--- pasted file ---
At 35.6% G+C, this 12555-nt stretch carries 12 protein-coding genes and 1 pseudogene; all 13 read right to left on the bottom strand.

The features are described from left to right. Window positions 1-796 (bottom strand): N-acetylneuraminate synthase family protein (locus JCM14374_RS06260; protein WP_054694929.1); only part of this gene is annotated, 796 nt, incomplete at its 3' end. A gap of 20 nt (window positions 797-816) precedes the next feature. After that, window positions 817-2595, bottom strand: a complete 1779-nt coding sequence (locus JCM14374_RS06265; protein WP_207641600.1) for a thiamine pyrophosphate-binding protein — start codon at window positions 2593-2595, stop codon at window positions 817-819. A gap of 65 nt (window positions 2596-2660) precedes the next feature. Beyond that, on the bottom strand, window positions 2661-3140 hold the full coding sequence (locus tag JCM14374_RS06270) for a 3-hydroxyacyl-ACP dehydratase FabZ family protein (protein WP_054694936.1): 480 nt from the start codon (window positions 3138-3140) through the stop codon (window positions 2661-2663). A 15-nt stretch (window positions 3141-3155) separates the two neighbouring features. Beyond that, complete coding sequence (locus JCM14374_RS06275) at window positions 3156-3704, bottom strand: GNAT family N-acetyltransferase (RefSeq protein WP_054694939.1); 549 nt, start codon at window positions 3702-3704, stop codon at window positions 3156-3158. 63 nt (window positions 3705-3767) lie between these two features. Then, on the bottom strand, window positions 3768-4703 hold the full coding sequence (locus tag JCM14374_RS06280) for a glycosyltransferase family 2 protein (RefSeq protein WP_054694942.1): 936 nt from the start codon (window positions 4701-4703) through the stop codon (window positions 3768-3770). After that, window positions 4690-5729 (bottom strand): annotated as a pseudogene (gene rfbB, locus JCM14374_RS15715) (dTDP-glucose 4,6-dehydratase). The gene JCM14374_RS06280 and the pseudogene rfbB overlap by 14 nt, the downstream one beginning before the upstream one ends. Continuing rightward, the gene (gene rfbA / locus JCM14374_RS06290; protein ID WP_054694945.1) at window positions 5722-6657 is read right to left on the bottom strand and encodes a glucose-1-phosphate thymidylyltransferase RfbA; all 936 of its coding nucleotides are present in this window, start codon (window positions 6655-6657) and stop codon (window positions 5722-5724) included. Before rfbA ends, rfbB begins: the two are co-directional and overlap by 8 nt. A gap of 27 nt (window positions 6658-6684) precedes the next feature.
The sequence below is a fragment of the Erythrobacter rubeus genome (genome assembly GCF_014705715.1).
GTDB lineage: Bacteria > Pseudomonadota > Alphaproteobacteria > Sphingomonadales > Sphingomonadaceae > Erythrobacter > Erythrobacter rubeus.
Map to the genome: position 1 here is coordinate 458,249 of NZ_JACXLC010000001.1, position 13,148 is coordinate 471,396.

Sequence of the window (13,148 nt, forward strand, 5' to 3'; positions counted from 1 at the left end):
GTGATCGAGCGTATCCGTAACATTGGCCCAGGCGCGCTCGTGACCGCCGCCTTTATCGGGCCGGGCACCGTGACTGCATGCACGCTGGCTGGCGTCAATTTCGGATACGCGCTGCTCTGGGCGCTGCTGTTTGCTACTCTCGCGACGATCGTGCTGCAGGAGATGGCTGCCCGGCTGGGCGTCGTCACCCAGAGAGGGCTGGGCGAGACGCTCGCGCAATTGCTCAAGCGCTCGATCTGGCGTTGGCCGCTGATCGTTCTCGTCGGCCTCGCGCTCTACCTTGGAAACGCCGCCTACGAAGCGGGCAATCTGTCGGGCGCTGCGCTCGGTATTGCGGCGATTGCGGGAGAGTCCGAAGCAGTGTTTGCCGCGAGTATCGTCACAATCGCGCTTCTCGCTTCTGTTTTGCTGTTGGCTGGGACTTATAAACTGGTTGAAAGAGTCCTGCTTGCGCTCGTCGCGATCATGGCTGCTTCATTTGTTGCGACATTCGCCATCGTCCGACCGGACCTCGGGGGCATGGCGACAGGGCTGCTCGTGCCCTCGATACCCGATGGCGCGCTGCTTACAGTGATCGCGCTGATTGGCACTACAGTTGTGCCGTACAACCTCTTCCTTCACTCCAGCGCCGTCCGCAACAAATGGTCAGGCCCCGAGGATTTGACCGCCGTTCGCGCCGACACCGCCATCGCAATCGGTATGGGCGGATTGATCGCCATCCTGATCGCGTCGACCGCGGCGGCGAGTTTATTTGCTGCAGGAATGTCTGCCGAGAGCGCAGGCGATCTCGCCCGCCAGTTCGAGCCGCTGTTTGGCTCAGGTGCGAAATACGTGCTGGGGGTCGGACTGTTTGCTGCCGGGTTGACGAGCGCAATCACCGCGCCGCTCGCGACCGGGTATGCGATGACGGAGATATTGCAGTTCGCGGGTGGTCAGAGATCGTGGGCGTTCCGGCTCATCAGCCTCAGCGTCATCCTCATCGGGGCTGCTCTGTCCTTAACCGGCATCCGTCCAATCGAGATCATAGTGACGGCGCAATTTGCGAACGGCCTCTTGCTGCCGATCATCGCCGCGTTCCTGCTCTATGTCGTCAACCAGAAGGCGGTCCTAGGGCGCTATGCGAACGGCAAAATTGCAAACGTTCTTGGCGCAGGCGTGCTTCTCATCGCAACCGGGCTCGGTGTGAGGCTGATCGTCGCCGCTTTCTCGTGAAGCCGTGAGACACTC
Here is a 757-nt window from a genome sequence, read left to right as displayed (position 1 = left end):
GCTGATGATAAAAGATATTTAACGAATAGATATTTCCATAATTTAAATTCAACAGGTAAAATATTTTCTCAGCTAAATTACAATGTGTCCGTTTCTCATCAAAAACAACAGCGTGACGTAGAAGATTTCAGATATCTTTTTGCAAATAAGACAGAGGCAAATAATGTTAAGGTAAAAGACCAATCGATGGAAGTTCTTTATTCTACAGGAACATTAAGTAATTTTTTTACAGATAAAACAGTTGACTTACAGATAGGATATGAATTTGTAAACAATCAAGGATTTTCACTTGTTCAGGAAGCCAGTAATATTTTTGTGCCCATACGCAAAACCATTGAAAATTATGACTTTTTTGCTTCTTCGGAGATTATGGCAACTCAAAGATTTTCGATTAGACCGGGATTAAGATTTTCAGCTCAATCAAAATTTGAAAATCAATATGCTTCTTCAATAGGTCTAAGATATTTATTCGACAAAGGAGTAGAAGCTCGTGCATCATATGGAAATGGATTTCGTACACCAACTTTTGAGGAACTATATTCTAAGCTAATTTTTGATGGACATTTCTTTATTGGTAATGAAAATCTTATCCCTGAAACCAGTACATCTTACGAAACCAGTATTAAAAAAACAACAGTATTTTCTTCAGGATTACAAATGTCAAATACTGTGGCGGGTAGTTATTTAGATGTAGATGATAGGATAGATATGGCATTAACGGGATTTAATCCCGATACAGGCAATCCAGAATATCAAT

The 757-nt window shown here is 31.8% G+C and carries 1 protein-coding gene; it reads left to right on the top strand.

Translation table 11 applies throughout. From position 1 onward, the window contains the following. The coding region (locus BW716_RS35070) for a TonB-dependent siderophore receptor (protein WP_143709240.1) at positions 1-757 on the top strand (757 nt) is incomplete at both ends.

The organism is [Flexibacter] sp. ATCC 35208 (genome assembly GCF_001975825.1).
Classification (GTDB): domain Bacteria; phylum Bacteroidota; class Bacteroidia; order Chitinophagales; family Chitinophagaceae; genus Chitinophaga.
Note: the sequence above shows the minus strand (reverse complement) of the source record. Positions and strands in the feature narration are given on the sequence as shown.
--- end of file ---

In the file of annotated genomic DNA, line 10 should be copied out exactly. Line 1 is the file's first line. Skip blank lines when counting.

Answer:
The 757-nt window shown here is 31.8% G+C and carries 1 protein-coding gene; it reads left to right on the top strand.